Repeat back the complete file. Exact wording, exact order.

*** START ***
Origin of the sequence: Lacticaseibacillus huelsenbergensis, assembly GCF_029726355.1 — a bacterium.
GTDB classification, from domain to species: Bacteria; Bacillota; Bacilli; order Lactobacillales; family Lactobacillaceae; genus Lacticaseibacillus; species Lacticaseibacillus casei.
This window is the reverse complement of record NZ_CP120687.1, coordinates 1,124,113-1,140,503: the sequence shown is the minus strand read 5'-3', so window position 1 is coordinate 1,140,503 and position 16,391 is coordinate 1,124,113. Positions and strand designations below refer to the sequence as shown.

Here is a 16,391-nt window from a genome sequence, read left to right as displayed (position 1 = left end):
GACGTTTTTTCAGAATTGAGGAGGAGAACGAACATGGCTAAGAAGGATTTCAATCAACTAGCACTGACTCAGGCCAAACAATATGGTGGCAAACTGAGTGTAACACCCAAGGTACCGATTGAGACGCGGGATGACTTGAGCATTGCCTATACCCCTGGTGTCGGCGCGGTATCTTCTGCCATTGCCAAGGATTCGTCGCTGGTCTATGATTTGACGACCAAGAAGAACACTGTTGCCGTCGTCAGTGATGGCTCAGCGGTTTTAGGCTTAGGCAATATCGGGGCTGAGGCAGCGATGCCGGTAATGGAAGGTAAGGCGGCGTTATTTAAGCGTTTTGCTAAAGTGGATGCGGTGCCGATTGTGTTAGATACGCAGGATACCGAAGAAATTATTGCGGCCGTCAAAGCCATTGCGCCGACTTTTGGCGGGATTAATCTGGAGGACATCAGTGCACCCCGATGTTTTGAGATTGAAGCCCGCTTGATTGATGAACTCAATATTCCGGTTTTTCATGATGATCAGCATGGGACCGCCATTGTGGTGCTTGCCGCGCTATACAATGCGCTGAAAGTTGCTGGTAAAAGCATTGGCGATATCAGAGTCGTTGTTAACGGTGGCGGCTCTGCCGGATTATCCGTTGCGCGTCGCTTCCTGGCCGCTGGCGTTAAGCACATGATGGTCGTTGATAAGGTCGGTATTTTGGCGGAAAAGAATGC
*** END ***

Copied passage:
Origin of the sequence: Lacticaseibacillus huelsenbergensis, assembly GCF_029726355.1 — a bacterium.
GTDB classification, from domain to species: Bacteria; Bacillota; Bacilli; order Lactobacillales; family Lactobacillaceae; genus Lacticaseibacillus; species Lacticaseibacillus casei.
This window is the reverse complement of record NZ_CP120687.1, coordinates 1,124,113-1,140,503: the sequence shown is the minus strand read 5'-3', so window position 1 is coordinate 1,140,503 and position 16,391 is coordinate 1,124,113. Positions and strand designations below refer to the sequence as shown.

Here is a 16,391-nt window from a genome sequence, read left to right as displayed (position 1 = left end):
GACGTTTTTTCAGAATTGAGGAGGAGAACGAACATGGCTAAGAAGGATTTCAATCAACTAGCACTGACTCAGGCCAAACAATATGGTGGCAAACTGAGTGTAACACCCAAGGTACCGATTGAGACGCGGGATGACTTGAGCATTGCCTATACCCCTGGTGTCGGCGCGGTATCTTCTGCCATTGCCAAGGATTCGTCGCTGGTCTATGATTTGACGACCAAGAAGAACACTGTTGCCGTCGTCAGTGATGGCTCAGCGGTTTTAGGCTTAGGCAATATCGGGGCTGAGGCAGCGATGCCGGTAATGGAAGGTAAGGCGGCGTTATTTAAGCGTTTTGCTAAAGTGGATGCGGTGCCGATTGTGTTAGATACGCAGGATACCGAAGAAATTATTGCGGCCGTCAAAGCCATTGCGCCGACTTTTGGCGGGATTAATCTGGAGGACATCAGTGCACCCCGATGTTTTGAGATTGAAGCCCGCTTGATTGATGAACTCAATATTCCGGTTTTTCATGATGATCAGCATGGGACCGCCATTGTGGTGCTTGCCGCGCTATACAATGCGCTGAAAGTTGCTGGTAAAAGCATTGGCGATATCAGAGTCGTTGTTAACGGTGGCGGCTCTGCCGGATTATCCGTTGCGCGTCGCTTCCTGGCCGCTGGCGTTAAGCACATGATGGTCGTTGATAAGGTCGGTATTTTGGCGGAAAAGAATGC